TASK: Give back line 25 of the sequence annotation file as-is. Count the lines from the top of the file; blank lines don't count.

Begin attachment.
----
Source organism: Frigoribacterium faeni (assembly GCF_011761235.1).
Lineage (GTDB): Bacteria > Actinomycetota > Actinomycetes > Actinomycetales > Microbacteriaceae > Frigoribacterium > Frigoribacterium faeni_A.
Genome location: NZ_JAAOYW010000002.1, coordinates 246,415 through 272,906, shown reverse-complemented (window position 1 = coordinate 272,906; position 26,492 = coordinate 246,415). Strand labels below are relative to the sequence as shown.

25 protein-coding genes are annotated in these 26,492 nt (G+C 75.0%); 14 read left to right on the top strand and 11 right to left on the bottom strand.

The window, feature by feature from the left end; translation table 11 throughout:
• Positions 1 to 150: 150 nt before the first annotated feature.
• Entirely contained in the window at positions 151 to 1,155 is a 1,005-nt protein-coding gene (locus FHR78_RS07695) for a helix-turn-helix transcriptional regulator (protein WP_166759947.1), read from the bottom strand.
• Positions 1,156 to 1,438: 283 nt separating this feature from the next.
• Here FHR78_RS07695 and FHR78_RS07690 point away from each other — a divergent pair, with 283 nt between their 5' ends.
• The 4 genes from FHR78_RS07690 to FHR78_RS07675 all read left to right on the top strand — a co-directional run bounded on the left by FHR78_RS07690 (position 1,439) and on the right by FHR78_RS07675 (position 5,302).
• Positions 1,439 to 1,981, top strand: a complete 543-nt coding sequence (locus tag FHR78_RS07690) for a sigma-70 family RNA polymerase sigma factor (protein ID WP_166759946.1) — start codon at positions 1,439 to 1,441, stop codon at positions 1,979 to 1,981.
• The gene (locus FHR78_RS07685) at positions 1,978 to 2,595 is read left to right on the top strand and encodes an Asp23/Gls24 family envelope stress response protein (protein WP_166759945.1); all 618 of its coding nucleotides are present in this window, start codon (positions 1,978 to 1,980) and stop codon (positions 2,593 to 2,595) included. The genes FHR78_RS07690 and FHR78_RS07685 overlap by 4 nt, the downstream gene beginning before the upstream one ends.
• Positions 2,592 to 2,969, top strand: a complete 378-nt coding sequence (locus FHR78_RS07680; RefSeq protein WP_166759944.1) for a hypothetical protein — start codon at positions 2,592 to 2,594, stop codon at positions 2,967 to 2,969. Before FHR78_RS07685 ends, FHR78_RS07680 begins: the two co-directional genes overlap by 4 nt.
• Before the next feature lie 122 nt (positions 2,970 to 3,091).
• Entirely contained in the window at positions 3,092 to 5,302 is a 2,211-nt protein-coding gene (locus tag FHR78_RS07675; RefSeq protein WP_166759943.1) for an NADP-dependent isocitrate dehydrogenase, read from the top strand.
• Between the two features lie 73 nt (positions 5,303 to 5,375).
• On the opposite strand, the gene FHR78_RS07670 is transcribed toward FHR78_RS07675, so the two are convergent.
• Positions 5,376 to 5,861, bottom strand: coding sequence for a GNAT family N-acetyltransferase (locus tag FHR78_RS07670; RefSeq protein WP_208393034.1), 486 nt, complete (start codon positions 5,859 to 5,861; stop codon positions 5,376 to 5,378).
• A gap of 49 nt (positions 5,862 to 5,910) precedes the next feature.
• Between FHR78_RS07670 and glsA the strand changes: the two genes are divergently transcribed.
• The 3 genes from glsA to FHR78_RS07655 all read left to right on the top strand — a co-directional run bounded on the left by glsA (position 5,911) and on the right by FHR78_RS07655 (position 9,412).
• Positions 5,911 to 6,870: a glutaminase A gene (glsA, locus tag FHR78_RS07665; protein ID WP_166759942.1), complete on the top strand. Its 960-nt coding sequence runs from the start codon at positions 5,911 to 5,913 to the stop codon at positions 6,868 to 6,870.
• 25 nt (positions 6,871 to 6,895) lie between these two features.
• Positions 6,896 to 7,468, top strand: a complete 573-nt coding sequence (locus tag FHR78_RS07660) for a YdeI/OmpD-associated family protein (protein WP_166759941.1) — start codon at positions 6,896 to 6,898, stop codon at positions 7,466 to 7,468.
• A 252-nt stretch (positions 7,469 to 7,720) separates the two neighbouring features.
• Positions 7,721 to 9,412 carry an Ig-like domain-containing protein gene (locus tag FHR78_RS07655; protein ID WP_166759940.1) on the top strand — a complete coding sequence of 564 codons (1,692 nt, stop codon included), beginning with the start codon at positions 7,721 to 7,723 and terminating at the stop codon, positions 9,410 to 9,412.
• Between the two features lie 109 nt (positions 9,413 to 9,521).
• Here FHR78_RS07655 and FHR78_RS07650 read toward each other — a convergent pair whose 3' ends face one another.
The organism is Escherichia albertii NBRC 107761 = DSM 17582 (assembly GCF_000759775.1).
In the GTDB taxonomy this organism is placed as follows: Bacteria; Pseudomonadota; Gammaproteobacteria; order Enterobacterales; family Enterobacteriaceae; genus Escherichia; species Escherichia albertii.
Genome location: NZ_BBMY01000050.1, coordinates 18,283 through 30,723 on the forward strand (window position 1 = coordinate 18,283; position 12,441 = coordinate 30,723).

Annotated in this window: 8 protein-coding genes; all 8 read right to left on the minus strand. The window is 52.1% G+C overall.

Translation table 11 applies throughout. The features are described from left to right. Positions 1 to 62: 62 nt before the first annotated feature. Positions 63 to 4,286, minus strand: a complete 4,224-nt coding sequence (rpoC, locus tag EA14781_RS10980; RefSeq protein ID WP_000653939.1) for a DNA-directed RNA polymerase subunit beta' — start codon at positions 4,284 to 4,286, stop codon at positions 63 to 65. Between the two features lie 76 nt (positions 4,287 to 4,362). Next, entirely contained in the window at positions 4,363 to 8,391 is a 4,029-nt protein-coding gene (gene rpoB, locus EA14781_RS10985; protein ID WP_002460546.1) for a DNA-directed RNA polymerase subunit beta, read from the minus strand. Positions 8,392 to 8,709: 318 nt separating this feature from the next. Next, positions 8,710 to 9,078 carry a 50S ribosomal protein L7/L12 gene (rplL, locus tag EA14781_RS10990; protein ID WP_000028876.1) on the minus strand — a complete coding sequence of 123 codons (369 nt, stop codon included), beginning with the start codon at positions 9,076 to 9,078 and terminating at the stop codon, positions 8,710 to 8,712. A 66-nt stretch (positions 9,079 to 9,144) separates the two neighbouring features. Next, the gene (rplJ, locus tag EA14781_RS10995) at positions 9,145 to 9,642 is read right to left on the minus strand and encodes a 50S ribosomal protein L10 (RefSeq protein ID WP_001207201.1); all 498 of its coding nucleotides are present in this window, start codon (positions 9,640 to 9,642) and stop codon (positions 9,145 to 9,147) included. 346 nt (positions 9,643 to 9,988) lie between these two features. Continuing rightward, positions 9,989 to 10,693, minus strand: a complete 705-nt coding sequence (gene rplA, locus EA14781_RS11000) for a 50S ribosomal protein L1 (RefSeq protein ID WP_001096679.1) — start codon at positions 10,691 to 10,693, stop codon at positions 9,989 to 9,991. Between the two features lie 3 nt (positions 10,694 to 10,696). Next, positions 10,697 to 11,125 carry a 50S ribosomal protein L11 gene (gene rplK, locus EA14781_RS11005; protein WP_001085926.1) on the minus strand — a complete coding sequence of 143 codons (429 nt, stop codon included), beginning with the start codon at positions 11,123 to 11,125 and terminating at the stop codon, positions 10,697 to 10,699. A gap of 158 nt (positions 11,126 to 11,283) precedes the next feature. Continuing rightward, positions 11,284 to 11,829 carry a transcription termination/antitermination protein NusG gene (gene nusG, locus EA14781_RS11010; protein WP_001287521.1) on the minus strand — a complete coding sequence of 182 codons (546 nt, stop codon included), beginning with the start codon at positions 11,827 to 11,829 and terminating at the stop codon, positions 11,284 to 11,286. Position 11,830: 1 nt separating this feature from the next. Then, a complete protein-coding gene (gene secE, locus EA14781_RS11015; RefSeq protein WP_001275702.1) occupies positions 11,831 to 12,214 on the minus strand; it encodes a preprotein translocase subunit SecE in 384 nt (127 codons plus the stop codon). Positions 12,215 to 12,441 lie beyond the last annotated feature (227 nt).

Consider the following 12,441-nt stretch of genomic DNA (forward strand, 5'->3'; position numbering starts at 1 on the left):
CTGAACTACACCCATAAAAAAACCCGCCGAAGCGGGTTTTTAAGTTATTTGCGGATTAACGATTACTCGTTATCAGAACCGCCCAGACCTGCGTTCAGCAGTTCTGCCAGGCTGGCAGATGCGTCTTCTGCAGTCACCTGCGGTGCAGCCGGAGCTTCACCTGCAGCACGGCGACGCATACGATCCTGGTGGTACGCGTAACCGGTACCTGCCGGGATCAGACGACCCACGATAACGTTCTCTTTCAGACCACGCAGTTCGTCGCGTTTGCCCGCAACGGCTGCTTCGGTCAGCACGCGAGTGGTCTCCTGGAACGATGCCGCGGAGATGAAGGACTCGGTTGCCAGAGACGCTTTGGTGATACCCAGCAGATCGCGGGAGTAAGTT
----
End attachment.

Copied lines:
• A 252-nt stretch (positions 7,469 to 7,720) separates the two neighbouring features.